'n Werker lê 'n klag teen jou. Dit kan selfs n valse klag wees. Vrydag middag sal die polisie jou met 'n oormag kom arristeer. Vrydag middag kry jy nie 'n prokereur om jou saak aan te hoor nie of. Terwyl jy daar in aanhouding is word jy gesodomiseer of aangerand of beide. Al kom jy Maandag uit, sit jy nog steeds met daai vigs besmetting.” Frans Foerie

“Dit gebeur so elke een of twee maande, as iemand fout gedoen het, dan slaan hy vir ons. As ek die werk los, dan gaan ek nou sukkel, so ek hou maar net aan met die werk.”

Die polisie hulle kom, hulle kan jou ook nie hep nie. Osn is klaar hierso gewoons ook.

Jy kan hom dalk 'n klap gee of twee, 'n aanranding, nooit. Ek weet van niks van dit nie. (Dries Hatting)
Inteendeel, rk por my kinders op dieselfde manier aan. “(Frans Foerie)

“My baas gee my R1600. Dan sê meneer die spanners hulle is weg. Dan kry ek R600.
Dis die ding wat maak dat mens krommel met die hard, want jy pay mos nie, maar jy werk hard.

As jy dalk nodig iets by die plaas. Dan word jy gehelp. Einde van die maand jy kry nie eers 'n papiertjie wat se hoeveel geld jy skuld nie. Ek gaan nou dood en ek het nog niks vir die kindertjies nie. Dan bly hulle agter met sukkel.”

“Ons wil almal graag al die werkers wil baie meer geld betaal, maar ons self is in 'n reuse koste knyp.” Frans Foerie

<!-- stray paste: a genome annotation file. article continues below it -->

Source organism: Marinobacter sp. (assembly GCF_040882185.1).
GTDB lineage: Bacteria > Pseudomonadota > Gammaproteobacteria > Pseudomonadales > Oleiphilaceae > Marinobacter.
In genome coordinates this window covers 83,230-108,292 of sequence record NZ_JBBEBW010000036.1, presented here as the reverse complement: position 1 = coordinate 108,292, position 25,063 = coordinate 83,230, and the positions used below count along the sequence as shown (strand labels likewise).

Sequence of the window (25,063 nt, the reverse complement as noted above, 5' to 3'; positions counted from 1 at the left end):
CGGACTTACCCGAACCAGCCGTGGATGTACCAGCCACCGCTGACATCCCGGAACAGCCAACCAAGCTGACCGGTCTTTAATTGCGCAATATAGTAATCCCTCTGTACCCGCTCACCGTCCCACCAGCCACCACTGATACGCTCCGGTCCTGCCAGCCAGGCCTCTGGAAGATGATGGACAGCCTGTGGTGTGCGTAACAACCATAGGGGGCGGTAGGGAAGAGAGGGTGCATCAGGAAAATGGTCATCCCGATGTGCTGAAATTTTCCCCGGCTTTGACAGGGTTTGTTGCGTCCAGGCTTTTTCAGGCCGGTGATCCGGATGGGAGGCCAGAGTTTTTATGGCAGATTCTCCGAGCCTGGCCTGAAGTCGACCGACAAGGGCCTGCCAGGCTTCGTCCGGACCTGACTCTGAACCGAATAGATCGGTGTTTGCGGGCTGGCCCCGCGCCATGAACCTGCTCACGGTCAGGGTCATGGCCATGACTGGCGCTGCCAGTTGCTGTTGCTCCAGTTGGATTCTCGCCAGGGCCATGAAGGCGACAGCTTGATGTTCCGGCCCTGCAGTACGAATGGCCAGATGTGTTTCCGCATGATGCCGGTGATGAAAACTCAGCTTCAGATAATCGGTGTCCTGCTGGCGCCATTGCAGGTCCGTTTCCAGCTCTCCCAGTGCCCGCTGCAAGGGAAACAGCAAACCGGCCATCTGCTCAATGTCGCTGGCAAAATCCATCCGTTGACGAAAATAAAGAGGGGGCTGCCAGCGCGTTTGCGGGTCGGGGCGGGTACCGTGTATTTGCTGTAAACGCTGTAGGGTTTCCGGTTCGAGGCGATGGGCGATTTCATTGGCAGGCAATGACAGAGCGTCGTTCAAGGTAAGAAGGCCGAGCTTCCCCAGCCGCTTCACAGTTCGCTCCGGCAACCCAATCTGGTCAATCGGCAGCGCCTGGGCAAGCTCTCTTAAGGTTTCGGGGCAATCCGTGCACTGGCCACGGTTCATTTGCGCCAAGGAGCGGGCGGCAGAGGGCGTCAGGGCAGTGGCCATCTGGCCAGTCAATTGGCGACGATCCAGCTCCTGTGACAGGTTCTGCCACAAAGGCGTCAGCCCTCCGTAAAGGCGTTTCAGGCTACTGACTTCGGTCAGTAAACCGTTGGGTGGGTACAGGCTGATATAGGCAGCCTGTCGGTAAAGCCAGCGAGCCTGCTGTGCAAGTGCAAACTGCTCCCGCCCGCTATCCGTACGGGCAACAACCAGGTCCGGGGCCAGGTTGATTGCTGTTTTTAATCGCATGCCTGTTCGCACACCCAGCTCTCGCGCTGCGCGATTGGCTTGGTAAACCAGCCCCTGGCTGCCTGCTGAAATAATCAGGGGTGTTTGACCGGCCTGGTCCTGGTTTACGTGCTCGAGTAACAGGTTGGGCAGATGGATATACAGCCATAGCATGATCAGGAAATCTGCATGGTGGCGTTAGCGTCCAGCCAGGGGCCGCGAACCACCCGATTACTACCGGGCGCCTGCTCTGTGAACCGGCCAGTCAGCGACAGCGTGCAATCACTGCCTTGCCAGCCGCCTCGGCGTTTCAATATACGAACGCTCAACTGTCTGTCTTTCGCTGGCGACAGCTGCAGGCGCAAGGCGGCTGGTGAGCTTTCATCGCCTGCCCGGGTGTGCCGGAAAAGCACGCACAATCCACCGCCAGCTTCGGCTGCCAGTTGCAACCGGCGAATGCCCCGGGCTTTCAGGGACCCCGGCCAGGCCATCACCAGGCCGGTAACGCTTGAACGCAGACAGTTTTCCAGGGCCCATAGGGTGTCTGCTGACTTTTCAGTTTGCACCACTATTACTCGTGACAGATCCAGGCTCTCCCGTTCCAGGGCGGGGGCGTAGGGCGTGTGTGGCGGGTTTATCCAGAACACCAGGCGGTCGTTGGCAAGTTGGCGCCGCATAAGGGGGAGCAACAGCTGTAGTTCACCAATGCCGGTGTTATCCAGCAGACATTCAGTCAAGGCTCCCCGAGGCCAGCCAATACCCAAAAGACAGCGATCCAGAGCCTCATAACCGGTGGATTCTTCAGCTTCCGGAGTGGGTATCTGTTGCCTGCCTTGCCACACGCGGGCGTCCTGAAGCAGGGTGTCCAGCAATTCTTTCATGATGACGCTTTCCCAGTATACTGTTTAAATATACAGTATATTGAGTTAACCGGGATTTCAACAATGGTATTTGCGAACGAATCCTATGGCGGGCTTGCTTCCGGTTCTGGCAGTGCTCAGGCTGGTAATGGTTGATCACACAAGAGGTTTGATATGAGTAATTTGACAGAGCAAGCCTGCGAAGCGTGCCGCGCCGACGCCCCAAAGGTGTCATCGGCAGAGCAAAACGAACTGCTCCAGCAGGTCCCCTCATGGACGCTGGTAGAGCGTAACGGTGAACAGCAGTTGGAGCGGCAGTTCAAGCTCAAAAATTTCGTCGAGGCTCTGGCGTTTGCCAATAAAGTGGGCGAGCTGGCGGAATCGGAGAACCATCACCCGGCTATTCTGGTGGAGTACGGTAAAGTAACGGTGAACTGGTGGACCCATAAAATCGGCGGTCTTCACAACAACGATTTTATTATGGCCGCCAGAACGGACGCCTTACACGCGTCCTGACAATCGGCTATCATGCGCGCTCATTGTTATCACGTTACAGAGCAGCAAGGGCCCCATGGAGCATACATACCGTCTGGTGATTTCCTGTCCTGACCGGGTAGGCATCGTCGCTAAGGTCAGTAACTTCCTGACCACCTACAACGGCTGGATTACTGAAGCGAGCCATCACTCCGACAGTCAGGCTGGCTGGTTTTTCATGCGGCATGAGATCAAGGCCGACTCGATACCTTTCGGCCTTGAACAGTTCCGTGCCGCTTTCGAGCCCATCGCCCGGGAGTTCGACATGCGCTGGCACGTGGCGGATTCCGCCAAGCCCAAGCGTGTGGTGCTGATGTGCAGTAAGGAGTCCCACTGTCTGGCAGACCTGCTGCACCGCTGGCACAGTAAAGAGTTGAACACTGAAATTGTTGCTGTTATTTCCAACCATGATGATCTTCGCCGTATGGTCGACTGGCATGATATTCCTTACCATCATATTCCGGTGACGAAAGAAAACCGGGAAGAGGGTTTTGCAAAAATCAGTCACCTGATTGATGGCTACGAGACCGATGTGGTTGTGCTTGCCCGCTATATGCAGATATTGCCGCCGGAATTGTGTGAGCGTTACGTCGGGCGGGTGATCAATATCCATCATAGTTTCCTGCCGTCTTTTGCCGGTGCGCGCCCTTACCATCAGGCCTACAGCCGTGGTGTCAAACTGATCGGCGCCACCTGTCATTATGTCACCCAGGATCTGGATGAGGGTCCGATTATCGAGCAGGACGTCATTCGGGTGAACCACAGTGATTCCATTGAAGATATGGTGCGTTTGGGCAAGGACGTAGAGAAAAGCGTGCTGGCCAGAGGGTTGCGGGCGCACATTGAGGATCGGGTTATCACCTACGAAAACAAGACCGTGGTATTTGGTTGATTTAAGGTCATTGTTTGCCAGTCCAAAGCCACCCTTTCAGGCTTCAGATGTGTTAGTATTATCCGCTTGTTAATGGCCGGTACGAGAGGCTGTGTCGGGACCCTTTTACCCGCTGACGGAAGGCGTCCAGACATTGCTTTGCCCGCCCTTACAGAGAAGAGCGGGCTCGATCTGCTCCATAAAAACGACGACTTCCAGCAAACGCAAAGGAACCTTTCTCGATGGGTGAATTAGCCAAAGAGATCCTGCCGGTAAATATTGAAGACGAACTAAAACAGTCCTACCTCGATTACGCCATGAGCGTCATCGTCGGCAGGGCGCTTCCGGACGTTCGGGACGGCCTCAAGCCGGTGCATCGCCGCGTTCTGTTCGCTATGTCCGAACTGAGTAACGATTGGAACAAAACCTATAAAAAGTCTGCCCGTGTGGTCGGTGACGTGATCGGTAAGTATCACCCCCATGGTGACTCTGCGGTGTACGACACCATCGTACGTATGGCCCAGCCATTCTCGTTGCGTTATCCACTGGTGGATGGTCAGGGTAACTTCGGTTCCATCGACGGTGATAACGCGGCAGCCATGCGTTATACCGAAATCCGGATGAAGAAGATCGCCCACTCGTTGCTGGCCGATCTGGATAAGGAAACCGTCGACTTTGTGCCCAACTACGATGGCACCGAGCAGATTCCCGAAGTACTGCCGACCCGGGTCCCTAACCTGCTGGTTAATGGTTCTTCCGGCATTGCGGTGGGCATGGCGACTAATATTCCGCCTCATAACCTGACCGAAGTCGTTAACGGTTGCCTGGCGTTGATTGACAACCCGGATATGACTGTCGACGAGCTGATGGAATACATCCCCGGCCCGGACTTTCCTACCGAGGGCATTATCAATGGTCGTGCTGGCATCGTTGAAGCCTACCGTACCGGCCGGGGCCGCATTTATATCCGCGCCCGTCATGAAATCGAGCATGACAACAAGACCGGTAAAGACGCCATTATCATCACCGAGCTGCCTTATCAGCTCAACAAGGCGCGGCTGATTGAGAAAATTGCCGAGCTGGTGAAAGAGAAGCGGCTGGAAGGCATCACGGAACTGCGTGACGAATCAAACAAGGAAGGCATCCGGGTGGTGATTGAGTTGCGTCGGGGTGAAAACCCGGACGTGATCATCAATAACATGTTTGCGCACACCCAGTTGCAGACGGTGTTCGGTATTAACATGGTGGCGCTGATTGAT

“Isak het al twee motorkarre gekoop wat jy nou finansier vir hom. Ek kan vir jou in sy boekie wys, maar hy verstaan dit nie en hy glo dit ook nie. Sy begrafnis rekening van anderdag toe sy broer dood is, kos my R7000 or meer. As hy in 'n beter plek wil bly, ek sal vir jou alles finansier, maar dan doen jy dit. “ Andries Hatting

“Ek werk so lank, want ek werk lekker. As ek vra, help. As ek siek is hulle kyk vir my.

Ons die, plaas werkers, al kyk ons by die 'tv', maar ons sal bly wees. Dat die ander mense sien daar is baie nasies wat saam bly wat nie so baklei nie. Dis lewe mos.” Nani

“Ek is siek en sat vir die sokker wêreld beker. As hulle klaar is,is hierdie land bankrot. In Durban sit twee groot staduims by mekaar. Ek sal nie eers een wedstryd kyk nie. Hulle het ons land verkoop vir rugby. Francois Pienaar is nou 'n held. Hy en Mandela. Nou probeer hulle ons land weer red deur sokker.” Coenie Snyman

“Toeriste gaan sagte teikens word, want hy besef nie hoe geweldadig is dit in hierdie land nie.” Frans Foerie

“Ons het gehoor hulle kom hier na ons toe. Hulle kom met die ball speel en so. Ons moet daai kaartjies kry. Maar ons weet nou nie gaan ons daai kans kry om te gaan kyk nie. Dit is nou nie so baie beter hier by die plaas dat ons gelos word dat ons gaan kyk nie.
Deur van die mense van Ventersdorp self te laat praat, wys die stories van die kompleksiteie rondom die verhouding tussen boer en werker. Die verhouding tussen swart en wit kan nie vireenvoudig word tot een van blote rasse haat nie.

“Van uit die ervaring van 'n buitengewone menslikke tragedie wat te lank aan gehou het moet 'n samelewing gebore word waarop die hele mensdom trots sal wees.” Nelson Mandela inhuldigings toespraak 1994